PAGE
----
As already mentioned, both kinds of artifacts top-down and bottom-up artifacts may be used when assessing artifacts which could be reused. In general, the following steps can be performed: assessing top-down artifacts; assessing bottom-up artifacts; representing results of assessment of top-down artifacts; representing results of assessment of bottom-up artifacts; determination of capability or potential of assessed top-down and/or bottom-up artifacts.

FIG. 1 shows systematic assessing 1 of artifacts according to an embodiment of the present invention.

The systematic assessing 1 of artifacts comprises at first assessing 11 of top-down artifacts. During the assessing 11 of top-down artifacts for each artifact is also determined, whether this artifact comprises components which are used when constructing the corresponding artifact. If 12 a top-down artifact comprises components used for its construction, assessing 13 of the components used for construction of the top-down artifact is performed. These components are bottom-up artifacts, thus, the assessing 13 of the components is the assessing 13 of bottom-up artifacts.

In following, assessment 11 of top-down artifacts and assessment 13 of bottom-up artifacts will be explained in more detail.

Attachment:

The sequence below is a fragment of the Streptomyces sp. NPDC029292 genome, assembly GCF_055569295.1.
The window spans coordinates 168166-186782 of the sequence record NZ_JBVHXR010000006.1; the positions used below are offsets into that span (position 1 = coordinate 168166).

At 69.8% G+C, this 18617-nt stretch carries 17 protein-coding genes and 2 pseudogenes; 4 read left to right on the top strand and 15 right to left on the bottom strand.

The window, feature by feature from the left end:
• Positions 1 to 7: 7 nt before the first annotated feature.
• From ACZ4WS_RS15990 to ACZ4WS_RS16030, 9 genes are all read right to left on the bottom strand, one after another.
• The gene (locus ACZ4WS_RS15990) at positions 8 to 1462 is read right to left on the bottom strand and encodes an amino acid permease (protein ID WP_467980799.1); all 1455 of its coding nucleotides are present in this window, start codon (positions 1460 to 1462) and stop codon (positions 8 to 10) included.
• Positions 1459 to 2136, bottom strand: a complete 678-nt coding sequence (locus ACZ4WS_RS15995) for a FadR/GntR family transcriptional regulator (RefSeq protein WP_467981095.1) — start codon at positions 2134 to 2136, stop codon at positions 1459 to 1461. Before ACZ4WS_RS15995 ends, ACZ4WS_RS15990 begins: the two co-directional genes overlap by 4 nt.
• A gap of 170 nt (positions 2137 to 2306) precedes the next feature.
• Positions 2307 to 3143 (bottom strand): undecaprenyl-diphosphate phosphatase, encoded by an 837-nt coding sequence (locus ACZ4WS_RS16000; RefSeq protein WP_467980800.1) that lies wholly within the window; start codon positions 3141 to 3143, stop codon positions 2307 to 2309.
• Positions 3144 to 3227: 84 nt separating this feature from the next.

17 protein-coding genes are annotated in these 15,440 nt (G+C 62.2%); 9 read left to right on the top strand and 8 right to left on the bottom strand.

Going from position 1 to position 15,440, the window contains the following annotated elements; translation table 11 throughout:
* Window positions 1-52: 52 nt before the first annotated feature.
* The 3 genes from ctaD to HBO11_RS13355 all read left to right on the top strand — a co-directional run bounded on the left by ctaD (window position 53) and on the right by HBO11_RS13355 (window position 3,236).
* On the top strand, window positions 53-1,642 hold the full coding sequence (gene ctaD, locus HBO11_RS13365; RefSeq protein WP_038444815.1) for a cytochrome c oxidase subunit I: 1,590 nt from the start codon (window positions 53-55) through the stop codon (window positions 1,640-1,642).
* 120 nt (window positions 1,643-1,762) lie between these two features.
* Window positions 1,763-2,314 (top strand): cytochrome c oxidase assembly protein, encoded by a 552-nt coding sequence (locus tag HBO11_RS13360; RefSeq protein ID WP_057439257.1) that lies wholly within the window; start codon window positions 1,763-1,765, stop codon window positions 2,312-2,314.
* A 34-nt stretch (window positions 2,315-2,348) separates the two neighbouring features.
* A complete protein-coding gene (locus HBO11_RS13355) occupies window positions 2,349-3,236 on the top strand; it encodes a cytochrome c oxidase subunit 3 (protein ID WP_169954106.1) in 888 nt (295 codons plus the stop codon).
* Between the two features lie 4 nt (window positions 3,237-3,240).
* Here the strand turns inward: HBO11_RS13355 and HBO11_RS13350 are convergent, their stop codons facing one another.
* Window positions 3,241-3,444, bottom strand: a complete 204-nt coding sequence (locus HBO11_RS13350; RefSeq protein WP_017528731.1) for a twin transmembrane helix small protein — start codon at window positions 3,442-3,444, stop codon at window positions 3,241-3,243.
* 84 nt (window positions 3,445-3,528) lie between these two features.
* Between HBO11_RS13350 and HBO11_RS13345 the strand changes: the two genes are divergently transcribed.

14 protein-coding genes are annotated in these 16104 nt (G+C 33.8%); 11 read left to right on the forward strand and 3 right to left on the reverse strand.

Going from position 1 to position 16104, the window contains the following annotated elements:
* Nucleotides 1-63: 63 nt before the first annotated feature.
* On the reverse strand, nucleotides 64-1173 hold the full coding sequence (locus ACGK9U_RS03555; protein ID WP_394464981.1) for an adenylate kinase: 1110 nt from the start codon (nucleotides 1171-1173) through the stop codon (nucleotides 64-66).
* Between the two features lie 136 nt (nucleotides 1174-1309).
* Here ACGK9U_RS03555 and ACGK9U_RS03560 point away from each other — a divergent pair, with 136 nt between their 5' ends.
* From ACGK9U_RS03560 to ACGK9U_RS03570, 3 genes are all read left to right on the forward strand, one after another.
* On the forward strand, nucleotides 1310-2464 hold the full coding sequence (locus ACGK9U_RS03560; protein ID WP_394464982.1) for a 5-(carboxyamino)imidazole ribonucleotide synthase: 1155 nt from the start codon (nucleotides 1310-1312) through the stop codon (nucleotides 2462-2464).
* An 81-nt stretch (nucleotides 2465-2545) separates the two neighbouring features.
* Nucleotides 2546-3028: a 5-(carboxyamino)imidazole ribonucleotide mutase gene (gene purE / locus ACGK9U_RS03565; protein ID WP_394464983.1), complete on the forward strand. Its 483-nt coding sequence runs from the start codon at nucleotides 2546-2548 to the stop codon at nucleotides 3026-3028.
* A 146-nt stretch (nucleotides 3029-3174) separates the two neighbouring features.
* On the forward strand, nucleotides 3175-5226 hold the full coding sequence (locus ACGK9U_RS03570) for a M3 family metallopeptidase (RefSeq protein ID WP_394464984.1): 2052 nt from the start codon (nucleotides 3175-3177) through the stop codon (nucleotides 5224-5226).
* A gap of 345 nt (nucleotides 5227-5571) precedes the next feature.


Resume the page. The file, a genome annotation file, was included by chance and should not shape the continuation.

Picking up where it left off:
FIG. 2 shows assessing 11 of top-down artifacts according to an embodiment of the present invention.

For the assessment 11 of top-down artifacts, a model of assessment of top-down artifacts defining the ways of assessment 11 of top-down artifact with regard to reuse can be provided. The model of assessment of top-down artifacts defines how each top-down artifact is assessed. Within this context, the term assessment of a top-down artifact comprises classification 111 of the top-down artifact according to dimensions of classification, determination 112 of a degree of coverage for the top-down artifact, and estimation 113 of persistence of reuse of the top-down artifact.

The assessment 11 of top-down artifacts is performed in the context of the assessment model in the usual way (e.g., by use of NPLF-schema) to evaluate the As-Is state. In particular, it is then evaluated whether a result (related to artifacts) is not, partially, largely, or fully (referred to as NPLF) provided. Aspects to be taken into account for the assessment 11 have to keep the assessment 11 in a systematic and verifiable manner.